Last week we took advantage of some late afternoon sun and ventured outdoors to an empty storefront across from Sullivant Hall. Bita, Mel, and Anna took some time to explore the space on their own, focusing on the internal sensations of their bodies while becoming familiar with the new space. Then, I asked them to craft a score for themselves based on what was emerging for them. One of the things I’m experimenting with in my choreographic strategies is how much control I need to have over the process. Because I’m working with experienced dancers, I feel that I can allow the process to be determined partly by what the dancers are experiencing and interested in. I then moved across the street to watch them in this improvisation for about 15 minutes.
Overall, the exploration at this site was fun and fairly easy for them to navigate. Here are a few ideas that started to emerge:
- Audience/Public Participation- Because we were on a sidewalk with a lot of foot traffic, questions about how the dancers should (or shouldn’t) interact with passersby immediately arose. This question of the fourth wall between performers and audience members seems to be a quintessential aspect of doing work in public spaces. Each of the dancers adapted to this particular idea differently in their first exploration. Mel held an open focus, often making eye contact with pedestrians, sometimes interacting with them, while still maintaining a performance-quality presence. Anna seemed a bit more removed, focusing more on her own experience and interacting with the materials of the space itself. Bita often made eye contact and “broke” her focus often by smiling or laughing with people as they passed. The most common way for the dancers to engage with the pedestrians was to walk alongside them for about 5 seconds until they had passed the storefront. To my surprise, no one really stopped to stare at the dancers or ask what they were doing. This space seemed primarily a place for travelling through, not a place to stop and see. As such, it seemed especially striking when the dancers engaged in intimate gestures such as hugging each other. The street is not a place where one typically sees human connection. A hug is something more often experienced in a doorway, a bedroom, a more secluded space.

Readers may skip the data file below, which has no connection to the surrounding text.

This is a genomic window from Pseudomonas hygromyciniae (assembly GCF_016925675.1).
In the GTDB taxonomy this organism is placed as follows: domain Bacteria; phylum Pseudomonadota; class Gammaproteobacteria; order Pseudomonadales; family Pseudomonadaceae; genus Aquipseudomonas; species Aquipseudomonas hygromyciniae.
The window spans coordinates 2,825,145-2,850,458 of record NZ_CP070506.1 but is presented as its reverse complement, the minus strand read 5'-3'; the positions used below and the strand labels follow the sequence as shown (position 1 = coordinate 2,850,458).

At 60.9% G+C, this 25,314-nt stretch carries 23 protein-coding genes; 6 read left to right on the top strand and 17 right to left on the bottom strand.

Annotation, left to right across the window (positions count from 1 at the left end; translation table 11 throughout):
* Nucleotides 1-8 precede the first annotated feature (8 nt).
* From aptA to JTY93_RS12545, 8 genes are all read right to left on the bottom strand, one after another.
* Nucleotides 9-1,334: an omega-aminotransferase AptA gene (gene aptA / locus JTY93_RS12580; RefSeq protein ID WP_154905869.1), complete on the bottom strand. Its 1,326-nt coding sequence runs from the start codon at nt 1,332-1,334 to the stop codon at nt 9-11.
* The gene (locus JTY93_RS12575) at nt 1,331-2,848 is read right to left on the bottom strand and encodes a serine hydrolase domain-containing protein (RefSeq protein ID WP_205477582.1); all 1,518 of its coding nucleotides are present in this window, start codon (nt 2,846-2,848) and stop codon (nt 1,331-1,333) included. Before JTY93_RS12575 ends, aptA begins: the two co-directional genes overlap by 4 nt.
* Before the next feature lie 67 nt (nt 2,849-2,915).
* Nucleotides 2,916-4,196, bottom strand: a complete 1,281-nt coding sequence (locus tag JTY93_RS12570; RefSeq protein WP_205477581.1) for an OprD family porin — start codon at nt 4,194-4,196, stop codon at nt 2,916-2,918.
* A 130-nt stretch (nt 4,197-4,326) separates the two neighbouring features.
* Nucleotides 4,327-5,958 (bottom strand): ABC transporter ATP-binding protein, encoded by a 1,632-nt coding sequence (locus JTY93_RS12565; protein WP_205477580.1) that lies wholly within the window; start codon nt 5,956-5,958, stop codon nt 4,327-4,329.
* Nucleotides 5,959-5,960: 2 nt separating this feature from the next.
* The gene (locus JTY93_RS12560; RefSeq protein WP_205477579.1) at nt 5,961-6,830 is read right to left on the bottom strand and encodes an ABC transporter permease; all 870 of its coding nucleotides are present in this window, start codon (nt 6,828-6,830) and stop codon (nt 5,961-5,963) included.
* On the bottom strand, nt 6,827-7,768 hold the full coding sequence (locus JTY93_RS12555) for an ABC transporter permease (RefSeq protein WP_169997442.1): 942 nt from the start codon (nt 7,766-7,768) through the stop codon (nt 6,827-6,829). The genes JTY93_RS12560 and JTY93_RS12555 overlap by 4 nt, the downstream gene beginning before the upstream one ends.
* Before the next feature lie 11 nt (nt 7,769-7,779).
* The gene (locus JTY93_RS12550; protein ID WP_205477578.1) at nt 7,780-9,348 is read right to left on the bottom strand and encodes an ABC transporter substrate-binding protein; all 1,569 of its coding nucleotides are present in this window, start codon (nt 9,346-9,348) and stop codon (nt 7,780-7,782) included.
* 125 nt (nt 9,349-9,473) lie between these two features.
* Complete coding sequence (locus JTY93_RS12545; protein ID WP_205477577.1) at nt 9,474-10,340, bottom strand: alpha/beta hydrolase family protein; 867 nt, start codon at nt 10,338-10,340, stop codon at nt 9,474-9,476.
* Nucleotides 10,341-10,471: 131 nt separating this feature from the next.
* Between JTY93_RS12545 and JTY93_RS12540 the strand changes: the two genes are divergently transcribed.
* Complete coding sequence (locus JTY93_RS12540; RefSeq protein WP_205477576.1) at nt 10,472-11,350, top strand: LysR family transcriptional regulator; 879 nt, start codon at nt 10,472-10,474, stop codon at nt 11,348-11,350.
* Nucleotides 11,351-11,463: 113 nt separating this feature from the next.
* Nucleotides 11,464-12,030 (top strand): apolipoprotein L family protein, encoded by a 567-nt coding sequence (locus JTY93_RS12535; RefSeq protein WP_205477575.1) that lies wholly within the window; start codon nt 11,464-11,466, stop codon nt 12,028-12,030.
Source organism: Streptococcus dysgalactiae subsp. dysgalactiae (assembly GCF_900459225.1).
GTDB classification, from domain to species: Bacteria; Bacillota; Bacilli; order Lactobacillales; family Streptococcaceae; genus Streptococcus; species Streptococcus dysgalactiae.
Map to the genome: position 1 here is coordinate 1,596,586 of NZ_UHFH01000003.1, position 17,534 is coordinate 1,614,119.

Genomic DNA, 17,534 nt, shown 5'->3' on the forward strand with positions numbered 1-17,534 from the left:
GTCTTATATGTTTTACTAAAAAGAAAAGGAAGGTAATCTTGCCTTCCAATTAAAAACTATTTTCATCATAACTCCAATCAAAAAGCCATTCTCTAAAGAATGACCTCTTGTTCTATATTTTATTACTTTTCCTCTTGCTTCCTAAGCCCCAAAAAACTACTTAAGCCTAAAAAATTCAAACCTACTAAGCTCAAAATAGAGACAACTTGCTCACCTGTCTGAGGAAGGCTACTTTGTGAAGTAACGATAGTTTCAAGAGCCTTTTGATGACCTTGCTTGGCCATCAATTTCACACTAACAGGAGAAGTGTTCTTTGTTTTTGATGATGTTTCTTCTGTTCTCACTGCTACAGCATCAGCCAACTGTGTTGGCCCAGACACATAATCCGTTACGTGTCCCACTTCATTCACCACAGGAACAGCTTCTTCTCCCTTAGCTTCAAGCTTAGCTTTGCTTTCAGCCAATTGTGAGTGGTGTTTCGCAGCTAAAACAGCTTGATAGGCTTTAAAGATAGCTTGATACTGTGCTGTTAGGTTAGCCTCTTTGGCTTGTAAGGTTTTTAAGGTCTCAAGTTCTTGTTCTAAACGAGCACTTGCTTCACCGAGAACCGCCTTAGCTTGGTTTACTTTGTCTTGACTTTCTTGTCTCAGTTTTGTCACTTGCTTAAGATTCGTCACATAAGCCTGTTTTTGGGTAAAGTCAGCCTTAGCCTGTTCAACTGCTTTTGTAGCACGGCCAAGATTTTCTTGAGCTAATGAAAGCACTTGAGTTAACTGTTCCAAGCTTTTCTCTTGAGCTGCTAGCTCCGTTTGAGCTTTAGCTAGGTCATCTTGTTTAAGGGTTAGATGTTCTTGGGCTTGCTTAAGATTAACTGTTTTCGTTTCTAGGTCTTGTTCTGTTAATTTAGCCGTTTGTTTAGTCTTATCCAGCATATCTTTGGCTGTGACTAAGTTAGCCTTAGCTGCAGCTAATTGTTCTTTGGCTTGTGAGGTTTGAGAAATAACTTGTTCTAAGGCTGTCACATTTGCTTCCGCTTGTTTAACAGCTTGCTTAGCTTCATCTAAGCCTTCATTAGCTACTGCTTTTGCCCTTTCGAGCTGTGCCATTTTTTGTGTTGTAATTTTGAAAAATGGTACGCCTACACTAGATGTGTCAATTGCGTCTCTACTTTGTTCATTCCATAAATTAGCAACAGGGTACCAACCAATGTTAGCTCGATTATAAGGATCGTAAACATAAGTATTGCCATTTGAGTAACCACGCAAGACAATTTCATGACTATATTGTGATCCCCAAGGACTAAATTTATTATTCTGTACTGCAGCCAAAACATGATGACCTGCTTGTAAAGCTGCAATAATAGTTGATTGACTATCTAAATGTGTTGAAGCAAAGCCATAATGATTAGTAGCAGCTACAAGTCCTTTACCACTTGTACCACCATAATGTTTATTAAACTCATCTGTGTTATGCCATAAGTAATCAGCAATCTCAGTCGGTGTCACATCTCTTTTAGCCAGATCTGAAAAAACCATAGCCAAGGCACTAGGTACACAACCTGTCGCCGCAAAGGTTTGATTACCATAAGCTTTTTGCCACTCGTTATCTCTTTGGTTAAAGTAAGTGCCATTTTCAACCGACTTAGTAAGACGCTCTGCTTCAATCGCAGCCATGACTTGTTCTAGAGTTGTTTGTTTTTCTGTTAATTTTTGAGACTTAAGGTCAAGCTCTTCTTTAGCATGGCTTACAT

- Memory- The concept of memory cannot be torn away from space and place. The reality is that a space does not become a place because of its components (air, objects, light, people, function,etc). It becomes a place because a human being experiences it in body and mind and forms a relationship to it. A memory emerges. What is becoming interesting to me about this project is how much of our lives is spent without relationship to the spaces we inhabit. We put our blinders on, plug our headphones in, let our thoughts ramble on inside our head and rarely notice how we’re feeling in our bodies inside this environment that we’re not even paying attention to.When we first arrived at the storefront, Bita admitted that she had never noticed it before. Mel and Anna instantly remembered that it had been a slice pizza place only a couple years ago, and they also recalled a memory of someone in the dance department who had lived above it for a period of time. In less than five minutes, we had created a place in our minds from a space we all typically ignore on a daily basis on our way to Sullivant Hall.